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The Truth About Crime

Myth of Teenage Violence vs. Real Adult Menace

September 15, 1996|Michael A. Males | Michael A. Males, a social ecology doctoral student at UC Irvine, is the author of "The Scapegoat Generation: America's War on Adolescents" (Common Courage Press)

IRVINE — When a 3-year-old Los Angeles girl was murdered in an apparent gang killing a year ago, nationwide media coverage exploded. When a 3-year-old Beverly Hills boy was murdered by his 37-year-old father three weeks later, notice was scant. Two tragic killings of small children. One cited as the signature of today's brutal young, the other relatively ignored.

Candidates of both parties and experts of all stripes proclaim skyrocketing violence among America's youth as the nation's most urgent crisis. Images of "children killing children" and "kids more violent at younger ages" grip the national psyche. Candidates compete to be tougher on teen crime. Experts declare the rise in youth violence to be all the more baffling and frightening because adult crime has not increased.

Ignored in the furor is that California--particularly Los Angeles--displays a stunningly different pattern, one that challenges conventional wisdom. The state's violent-crime increase in the last decade has centered not on teenagers, but on adults older than 30. Our grade-school kids are less violent today than at any time in the last 15 years. Since 1990, violent felony (including murder) rates have fallen among all age groups--particularly L.A. adolescents.

California's violent criminals are getting older. In 1995, the average age of violent arrestees was 28, up from 25 in 1985. From 1985 to 1995, the violent-crime arrest rate per capita among teens rose by 40%. But violent-crime rates rose by 50% among 20- to 29-year-olds, 111% among those in their 30s, and 114% among those older than 40. In 1995, 45,000 Californians in their 30s were arrested for violence, more than those age 10 to 19.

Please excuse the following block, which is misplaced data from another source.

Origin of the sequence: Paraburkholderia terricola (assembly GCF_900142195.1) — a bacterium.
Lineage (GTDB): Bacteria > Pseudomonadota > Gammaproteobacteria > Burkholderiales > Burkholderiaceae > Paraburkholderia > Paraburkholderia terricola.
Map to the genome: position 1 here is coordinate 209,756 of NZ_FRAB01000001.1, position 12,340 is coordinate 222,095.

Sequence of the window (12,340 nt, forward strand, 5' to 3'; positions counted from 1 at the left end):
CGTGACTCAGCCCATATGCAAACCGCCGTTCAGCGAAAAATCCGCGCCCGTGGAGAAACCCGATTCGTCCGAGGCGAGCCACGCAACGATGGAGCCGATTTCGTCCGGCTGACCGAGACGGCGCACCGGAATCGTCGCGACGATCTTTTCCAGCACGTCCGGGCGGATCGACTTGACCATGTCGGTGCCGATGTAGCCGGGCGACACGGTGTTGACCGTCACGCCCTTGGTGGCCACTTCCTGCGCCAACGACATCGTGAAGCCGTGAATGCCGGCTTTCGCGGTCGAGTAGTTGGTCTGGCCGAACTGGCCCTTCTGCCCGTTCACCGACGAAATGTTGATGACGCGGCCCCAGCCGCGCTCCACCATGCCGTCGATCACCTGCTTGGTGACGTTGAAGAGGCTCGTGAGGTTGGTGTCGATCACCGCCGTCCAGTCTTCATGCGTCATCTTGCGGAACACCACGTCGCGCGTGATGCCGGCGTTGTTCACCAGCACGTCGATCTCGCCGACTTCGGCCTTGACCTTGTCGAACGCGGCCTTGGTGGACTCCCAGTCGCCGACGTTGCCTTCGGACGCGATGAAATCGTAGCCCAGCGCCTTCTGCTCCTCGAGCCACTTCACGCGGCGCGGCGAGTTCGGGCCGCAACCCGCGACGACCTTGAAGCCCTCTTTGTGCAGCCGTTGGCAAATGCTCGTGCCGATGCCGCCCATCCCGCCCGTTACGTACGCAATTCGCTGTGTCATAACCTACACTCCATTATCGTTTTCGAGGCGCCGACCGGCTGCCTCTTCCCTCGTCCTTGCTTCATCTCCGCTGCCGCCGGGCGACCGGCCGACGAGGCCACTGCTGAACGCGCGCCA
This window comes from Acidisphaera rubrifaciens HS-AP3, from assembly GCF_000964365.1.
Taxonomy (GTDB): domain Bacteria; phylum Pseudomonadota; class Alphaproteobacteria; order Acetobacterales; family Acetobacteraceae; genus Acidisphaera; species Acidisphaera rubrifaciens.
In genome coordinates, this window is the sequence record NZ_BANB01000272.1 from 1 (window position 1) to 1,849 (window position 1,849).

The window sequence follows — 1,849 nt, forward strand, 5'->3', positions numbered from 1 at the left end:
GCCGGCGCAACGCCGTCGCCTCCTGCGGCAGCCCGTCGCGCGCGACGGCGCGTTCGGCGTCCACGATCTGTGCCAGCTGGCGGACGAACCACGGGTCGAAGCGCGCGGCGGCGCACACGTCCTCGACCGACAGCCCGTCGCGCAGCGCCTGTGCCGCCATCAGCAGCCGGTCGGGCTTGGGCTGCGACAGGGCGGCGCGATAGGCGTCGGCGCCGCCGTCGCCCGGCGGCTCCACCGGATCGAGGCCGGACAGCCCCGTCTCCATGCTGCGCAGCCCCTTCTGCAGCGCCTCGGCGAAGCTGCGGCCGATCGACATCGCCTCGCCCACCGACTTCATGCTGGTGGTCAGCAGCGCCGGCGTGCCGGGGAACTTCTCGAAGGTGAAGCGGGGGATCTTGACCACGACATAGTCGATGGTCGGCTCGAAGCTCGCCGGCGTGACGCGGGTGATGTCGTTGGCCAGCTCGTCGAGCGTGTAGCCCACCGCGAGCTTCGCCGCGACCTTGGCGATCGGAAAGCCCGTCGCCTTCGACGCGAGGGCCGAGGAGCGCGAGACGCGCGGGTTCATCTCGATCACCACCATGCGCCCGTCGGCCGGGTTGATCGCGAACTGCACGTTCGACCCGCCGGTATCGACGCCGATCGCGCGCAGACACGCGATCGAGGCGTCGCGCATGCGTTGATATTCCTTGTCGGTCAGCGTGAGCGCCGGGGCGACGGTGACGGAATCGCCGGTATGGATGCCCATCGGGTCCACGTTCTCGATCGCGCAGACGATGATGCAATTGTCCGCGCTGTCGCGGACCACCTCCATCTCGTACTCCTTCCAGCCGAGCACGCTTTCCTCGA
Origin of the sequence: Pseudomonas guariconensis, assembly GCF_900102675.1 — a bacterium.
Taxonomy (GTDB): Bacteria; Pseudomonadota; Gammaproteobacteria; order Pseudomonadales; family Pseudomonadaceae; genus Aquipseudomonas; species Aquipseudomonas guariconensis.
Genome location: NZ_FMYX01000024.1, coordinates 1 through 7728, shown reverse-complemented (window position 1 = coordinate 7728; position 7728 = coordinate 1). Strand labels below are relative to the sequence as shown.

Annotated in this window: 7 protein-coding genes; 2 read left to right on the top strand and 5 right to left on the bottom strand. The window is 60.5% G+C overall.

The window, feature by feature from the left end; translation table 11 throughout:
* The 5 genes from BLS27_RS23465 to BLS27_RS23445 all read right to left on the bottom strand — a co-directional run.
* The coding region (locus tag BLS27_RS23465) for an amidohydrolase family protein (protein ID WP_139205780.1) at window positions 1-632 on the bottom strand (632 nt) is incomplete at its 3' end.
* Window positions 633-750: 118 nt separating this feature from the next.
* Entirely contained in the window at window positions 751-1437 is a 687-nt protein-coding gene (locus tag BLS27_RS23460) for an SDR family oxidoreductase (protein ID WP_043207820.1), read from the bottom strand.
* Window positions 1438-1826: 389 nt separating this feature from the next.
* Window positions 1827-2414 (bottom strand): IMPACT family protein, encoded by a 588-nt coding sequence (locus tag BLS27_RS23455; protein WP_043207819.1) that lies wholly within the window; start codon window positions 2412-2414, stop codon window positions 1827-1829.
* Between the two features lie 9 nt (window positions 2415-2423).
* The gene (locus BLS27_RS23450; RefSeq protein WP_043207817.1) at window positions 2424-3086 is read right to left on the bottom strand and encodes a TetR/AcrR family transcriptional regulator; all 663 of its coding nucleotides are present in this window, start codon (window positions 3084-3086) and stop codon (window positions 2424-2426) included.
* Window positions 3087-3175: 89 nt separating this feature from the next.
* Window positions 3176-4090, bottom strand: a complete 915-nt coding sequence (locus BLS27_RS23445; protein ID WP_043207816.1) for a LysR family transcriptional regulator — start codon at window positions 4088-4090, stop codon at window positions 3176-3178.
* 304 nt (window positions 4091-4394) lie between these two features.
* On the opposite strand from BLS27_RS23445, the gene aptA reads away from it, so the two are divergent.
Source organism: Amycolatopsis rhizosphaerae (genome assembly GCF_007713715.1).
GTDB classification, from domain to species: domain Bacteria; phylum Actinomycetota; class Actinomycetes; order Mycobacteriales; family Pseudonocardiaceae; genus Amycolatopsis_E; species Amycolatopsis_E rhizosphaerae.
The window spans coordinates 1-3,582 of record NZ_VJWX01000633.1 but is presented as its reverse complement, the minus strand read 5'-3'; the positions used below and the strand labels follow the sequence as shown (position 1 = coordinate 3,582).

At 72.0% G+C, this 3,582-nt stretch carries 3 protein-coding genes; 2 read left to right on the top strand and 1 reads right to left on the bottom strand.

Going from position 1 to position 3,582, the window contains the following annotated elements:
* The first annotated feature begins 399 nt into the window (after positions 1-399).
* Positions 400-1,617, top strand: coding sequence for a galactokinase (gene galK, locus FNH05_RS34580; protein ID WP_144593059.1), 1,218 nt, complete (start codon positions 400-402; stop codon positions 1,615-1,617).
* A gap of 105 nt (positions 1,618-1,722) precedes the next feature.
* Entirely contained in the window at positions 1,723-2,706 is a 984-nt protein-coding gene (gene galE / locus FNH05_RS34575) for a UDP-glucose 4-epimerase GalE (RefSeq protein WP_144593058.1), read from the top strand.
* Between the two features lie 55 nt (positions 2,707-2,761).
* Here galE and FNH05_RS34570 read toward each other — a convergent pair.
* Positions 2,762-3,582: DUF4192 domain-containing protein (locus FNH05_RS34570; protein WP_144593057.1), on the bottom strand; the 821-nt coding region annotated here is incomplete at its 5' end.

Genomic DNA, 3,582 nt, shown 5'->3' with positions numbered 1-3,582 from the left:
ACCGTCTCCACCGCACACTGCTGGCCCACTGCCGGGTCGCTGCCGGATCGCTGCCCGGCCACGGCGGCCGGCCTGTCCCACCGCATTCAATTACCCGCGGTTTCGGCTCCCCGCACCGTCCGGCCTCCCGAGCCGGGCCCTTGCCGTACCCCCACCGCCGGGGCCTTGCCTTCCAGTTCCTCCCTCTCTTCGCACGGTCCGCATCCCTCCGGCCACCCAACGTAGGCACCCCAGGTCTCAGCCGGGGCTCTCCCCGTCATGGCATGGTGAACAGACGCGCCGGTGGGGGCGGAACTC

The concurrent explosion in serious assaults by older California adults--39,000 in 1985, 107,000 in 1995--is what is driving the state's violence increase. As L.A. Police Det. Craig Rhody said, "Assault with a deadly weapon is a murder that just didn't happen" due to "luck or fate." State and national figures indicate much of the rising adult violence is directed at children and youths.

Last February, the U.S. Department of Justice reported that nine of 10 murdered children (under age 12), and six in 10 murdered teens (age 12 to 17), are killed by grown-ups, not by other "children." In the last decade, the rate of "adults killing children" has increased by 50%. Many who deplored the 330,000 felony and misdemeanor violence arrests of youths in 1993 expressed no similar alarm about the 370,000 substantiated violent and sexual abuses of youths inflicted by their parents.

In California, domestic violence represents the largest single category of weapons-related crime. In the Los Angeles area, officers responded to a record-high 88,000 domestic-violence calls involving weapons in 1994. Children are far more likely to be household-violence victims than adults. A 1994 Department of Justice study found parents murder teenage children six times more often than the other way around. Especially troubling figures from the U.S. Advisory Board on Child Abuse and Neglect and the Centers for Disease Control show that a youth is a dozen times safer from being murdered at school, around hundreds of peers, than at home with a couple of grown-ups.

How, then, does the public get the idea that kids--who account for just 14% of violent crime arrests in California--represent an apocalyptic menace? Part of the problem is media sensationalizing. Recent studies by Berkeley researchers found that two-thirds of California's big-city broadcast-news stories on violence involved youths. Newspapers and magazines are also brimming with "teenage mayhem" stories.

No wonder a 1994 Gallup poll concluded "because of recent news coverage of violent crimes committed by juveniles, the public has a greatly inflated view of the amount of violent crime committed by people under the age of 18." That survey found the average adult believes that youths commit 43% of all violent crime, three times the true number.

One can expect psychologists and police officers, who often rely on personal experiences and anecdotal evidence concerning troubled youths, to brand today's kids as uniquely scary. Last week's appalling crime is always scarier than 10 appalling crimes of 10 years ago. It is scholars and agency officials who should be analyzing trends and supplying context to the youth-violence debate. Instead, they often fan the hysteria.

Consider these myth-busting facts revealed in the California Department of Justice's annual "Crime & Delinquency in California" reports and 1995 county crime updates:

* Teenage and adult violence show identical trends, rising and falling in tandem statewide and in major counties.

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